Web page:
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I'd like to make my application startup time dramatically faster.

I believe that if I can store the entire state of the application as it lives on the memory space of the process running the java virtual machine, then I should also be able to create a new java process and replace its memory contents with the state saved in the image file.

It's my theory that If I do this, I can start my application several seconds faster, it'd be as fast as I could read the file and put it in the right memory zone(s) of the jvm.

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Two issues - First some of that startup code will allocate operating system objects that will be missing when you try to restart. Second both Windows and Linux use ASLR (Address Space Layout Randomization) for security. There is no guarantee the same virtual addresses will be free for 2 runs of a process. –  brian beuning Dec 2 '12 at 18:13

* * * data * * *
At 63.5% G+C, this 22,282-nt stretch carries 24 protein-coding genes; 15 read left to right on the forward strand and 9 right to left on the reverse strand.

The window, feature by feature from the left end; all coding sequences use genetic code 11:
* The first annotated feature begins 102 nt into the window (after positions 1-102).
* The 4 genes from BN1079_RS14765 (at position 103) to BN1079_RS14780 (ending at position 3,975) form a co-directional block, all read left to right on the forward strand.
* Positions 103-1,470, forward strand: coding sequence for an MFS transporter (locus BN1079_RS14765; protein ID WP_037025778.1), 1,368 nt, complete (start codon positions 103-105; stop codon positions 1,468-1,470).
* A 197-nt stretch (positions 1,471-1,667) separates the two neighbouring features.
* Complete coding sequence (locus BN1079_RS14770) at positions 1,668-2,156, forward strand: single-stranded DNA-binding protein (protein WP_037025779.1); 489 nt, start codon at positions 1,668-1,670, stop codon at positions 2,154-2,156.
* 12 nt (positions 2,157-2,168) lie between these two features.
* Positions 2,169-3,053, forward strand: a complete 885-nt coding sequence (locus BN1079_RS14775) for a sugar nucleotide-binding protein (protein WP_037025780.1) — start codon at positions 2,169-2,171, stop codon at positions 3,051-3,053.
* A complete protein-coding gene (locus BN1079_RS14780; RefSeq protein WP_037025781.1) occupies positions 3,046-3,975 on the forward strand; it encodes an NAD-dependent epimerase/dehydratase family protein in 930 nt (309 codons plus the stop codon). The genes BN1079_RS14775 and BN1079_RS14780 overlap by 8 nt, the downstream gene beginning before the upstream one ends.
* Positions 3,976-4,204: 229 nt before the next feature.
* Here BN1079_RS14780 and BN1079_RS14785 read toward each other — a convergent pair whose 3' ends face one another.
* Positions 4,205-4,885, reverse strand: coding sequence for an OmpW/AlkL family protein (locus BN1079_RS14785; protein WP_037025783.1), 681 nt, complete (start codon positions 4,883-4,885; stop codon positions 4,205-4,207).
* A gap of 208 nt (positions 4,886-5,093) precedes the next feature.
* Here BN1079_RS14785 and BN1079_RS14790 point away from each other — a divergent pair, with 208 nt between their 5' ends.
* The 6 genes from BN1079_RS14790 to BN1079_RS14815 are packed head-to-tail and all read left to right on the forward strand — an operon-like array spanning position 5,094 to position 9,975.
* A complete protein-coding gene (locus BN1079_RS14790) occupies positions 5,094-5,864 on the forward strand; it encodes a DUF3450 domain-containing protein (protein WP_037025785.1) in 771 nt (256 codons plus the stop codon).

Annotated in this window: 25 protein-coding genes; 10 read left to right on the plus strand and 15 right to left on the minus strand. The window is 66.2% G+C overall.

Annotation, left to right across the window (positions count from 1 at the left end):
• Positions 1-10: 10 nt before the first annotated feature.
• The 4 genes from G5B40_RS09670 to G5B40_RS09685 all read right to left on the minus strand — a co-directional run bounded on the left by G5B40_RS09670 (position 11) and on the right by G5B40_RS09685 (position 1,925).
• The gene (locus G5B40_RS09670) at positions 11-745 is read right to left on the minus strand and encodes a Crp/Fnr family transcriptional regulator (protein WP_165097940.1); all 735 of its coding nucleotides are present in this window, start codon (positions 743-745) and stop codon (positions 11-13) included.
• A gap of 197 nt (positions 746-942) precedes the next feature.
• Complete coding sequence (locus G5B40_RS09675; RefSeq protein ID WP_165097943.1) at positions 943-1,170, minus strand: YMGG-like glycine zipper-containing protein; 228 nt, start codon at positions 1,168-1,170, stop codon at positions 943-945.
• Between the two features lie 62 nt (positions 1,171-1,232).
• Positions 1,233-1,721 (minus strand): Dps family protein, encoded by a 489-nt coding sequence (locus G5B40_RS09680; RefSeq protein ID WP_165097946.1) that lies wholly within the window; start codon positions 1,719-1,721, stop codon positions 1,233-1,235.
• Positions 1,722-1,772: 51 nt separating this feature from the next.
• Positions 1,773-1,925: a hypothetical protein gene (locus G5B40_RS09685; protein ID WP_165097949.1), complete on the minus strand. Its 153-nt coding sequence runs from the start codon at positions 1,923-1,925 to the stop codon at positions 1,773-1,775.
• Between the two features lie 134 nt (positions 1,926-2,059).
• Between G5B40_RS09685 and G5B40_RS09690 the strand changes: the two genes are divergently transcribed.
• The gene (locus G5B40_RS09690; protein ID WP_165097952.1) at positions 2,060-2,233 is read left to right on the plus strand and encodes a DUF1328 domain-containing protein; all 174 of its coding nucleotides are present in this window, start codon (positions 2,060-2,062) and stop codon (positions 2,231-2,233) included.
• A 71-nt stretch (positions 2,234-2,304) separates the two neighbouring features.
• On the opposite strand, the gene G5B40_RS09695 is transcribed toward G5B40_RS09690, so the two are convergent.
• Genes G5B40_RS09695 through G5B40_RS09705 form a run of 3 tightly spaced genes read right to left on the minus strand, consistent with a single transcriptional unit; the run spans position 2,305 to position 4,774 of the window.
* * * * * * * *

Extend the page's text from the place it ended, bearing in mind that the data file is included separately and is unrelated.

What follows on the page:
1 Answer 1

You can use serialization to write the state of the application (beware of cycles in the object graph, though), and then deserialize it on startup, but that's not quite the same as creating an image of the JVM process. You'll still need to load the classes and instanciate some basic infrastructure to bootstrap the application, and you won't be in the same state memory- and JIT-wise. The JVM abstracts a lot of things from you, so you don't have access to "the right memory zone(s)".

Whether it will have a positive impact on the application's startup time really depends on where the state is initially loaded from and how much it costs to build, anyway.

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